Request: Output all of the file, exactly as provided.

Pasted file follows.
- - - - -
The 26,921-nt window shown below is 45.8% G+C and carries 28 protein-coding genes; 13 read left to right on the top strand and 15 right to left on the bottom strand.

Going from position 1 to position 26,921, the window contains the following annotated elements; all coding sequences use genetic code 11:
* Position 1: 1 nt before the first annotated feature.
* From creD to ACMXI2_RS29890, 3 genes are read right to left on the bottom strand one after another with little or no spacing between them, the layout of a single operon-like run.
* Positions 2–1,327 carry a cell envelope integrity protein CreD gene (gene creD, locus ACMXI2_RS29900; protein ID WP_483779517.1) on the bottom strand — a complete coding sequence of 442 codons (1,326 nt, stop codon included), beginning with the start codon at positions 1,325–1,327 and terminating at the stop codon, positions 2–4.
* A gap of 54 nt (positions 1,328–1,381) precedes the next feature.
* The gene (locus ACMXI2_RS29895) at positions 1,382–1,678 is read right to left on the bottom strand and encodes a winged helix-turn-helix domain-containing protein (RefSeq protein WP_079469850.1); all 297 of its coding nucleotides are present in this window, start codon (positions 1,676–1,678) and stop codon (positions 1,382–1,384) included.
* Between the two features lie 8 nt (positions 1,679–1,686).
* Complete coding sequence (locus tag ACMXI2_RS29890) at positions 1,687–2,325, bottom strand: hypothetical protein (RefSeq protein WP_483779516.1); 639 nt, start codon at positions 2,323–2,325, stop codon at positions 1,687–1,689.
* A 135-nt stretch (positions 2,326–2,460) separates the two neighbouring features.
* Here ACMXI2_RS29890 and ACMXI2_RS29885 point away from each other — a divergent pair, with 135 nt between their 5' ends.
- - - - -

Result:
The 26,921-nt window shown below is 45.8% G+C and carries 28 protein-coding genes; 13 read left to right on the top strand and 15 right to left on the bottom strand.

Going from position 1 to position 26,921, the window contains the following annotated elements; all coding sequences use genetic code 11:
* Position 1: 1 nt before the first annotated feature.
* From creD to ACMXI2_RS29890, 3 genes are read right to left on the bottom strand one after another with little or no spacing between them, the layout of a single operon-like run.
* Positions 2–1,327 carry a cell envelope integrity protein CreD gene (gene creD, locus ACMXI2_RS29900; protein ID WP_483779517.1) on the bottom strand — a complete coding sequence of 442 codons (1,326 nt, stop codon included), beginning with the start codon at positions 1,325–1,327 and terminating at the stop codon, positions 2–4.
* A gap of 54 nt (positions 1,328–1,381) precedes the next feature.
* The gene (locus ACMXI2_RS29895) at positions 1,382–1,678 is read right to left on the bottom strand and encodes a winged helix-turn-helix domain-containing protein (RefSeq protein WP_079469850.1); all 297 of its coding nucleotides are present in this window, start codon (positions 1,676–1,678) and stop codon (positions 1,382–1,384) included.
* Between the two features lie 8 nt (positions 1,679–1,686).
* Complete coding sequence (locus tag ACMXI2_RS29890) at positions 1,687–2,325, bottom strand: hypothetical protein (RefSeq protein WP_483779516.1); 639 nt, start codon at positions 2,323–2,325, stop codon at positions 1,687–1,689.
* A 135-nt stretch (positions 2,326–2,460) separates the two neighbouring features.
* Here ACMXI2_RS29890 and ACMXI2_RS29885 point away from each other — a divergent pair, with 135 nt between their 5' ends.